Research Data Management

In recent years, research data management (RDM) has assumed an increasingly prominent place in scholarly communication, funder requirements, codes of academic practice, university research strategy and even national policy.

OCLC Research has followed these developments and responded with a program of work examining researchers' needs and the role of university libraries in supporting researchers and assisting universities in meeting emerging compliance requirements. OCLC has conducted qualitative and quantitative research and engaged the library community through Research Library Partnership working groups. Published findings position RDM within the broader landscape of an evolving scholarly record.

By examining the needs of stakeholders engaged throughout the data lifecycle, we aim to show the interconnectedness among needs and actions and provide practical guidance that improves data creation, management, curation and reuse experiences. Our research outputs also provide models for understanding RDM capacity acquisition as well as practical guidance for supporting researchers, and builds upon previous foundational work that situates RDM within the larger Evolving Scholarly Record.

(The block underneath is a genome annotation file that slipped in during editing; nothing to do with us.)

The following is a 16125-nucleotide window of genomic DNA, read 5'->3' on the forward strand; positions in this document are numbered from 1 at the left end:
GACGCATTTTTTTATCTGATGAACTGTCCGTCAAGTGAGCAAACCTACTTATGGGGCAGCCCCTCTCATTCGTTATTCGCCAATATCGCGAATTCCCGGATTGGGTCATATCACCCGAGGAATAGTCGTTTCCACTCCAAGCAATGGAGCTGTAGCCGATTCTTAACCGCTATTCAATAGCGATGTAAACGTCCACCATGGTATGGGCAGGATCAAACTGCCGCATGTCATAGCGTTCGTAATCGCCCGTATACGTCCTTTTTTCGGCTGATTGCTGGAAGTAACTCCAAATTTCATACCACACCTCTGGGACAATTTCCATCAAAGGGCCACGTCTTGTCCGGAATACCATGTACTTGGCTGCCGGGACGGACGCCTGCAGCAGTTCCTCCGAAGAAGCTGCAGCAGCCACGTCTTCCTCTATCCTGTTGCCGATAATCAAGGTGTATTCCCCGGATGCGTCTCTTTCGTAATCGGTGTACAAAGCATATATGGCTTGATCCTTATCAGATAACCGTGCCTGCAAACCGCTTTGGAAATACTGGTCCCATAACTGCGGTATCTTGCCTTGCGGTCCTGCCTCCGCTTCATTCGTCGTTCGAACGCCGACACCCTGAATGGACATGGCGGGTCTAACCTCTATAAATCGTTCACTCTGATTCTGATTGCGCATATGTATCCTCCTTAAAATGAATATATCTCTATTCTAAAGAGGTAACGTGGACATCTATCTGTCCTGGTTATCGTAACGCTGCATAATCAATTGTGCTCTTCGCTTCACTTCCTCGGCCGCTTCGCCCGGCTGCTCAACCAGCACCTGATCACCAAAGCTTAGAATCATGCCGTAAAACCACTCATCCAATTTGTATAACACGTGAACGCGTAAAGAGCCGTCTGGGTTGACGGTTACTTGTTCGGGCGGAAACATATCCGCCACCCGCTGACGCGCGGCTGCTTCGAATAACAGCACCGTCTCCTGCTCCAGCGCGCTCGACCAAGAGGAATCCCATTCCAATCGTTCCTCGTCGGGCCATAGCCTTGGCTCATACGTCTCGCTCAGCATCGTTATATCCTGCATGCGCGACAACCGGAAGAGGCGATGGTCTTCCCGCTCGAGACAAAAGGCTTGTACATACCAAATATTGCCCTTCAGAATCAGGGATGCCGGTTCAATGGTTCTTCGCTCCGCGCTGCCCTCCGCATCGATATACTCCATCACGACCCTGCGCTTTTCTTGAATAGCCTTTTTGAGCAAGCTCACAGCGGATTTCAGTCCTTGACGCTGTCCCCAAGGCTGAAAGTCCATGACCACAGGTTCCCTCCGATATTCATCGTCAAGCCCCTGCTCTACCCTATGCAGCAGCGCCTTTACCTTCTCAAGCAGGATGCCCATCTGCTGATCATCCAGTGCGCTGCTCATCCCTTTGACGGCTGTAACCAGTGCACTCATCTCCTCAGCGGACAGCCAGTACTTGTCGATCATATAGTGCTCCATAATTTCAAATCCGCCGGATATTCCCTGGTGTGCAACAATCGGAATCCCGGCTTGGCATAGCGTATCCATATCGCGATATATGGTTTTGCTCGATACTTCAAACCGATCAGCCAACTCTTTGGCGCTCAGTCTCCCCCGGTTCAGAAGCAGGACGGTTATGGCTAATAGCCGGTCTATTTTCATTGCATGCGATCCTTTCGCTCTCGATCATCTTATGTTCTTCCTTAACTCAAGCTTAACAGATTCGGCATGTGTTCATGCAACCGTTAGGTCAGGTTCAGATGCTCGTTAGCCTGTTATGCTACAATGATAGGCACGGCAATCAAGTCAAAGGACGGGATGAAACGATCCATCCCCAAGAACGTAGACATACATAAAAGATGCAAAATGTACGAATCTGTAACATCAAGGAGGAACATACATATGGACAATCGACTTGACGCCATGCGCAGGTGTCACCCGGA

Latest news

Just published: The Realities of Research Data Management: Part Three: Incentives for Building University RDM Services

In this third report in the series, Incentives for Building University RDM Services, the authors explore the incentives that inspired the acquisition of RDM capacity on the part of the four research universities described in the case studies, and describe both the general patterns and context-dependent circumstances that shaped these incentives. Based on the case studies, as well as the broader RDM landscape, the authors organized these incentives into four broad categories: compliance, evolving scholarly norms, institutional strategy, and researcher demand.

Read the latest report.

Newly published: Librarians' Perspectives on the Factors Influencing Research Data Management Programs in College & Research Libraries Journal

This qualitative research study examines librarians' RDM experiences, specifically the factors that influence their ability to support researchers' needs. Findings from interviews with 36 academic library professionals in the United States identify five factors of influence: 1) technical resources, 2) human resources, 3) researchers' perceptions about the library, 4) leadership support, and 5) communication, coordination, and collaboration. Findings show different aspects of these factors facilitate or constrain RDM activity. The implications of these factors on librarians' continued work in RDM are considered.

Read the article.


Developing RDM Capacity and Programs

Disciplinary Perspectives and Needs

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Most recent updates: Page content: 2017-03-30

Team Members

Rebecca Bryant, Senior Program Officer

Ixchel Faniel, Research Scientist

Brian Lavoie, Research Scientist

Constance Malpas, Strategic Intelligence Manager & Research Scientist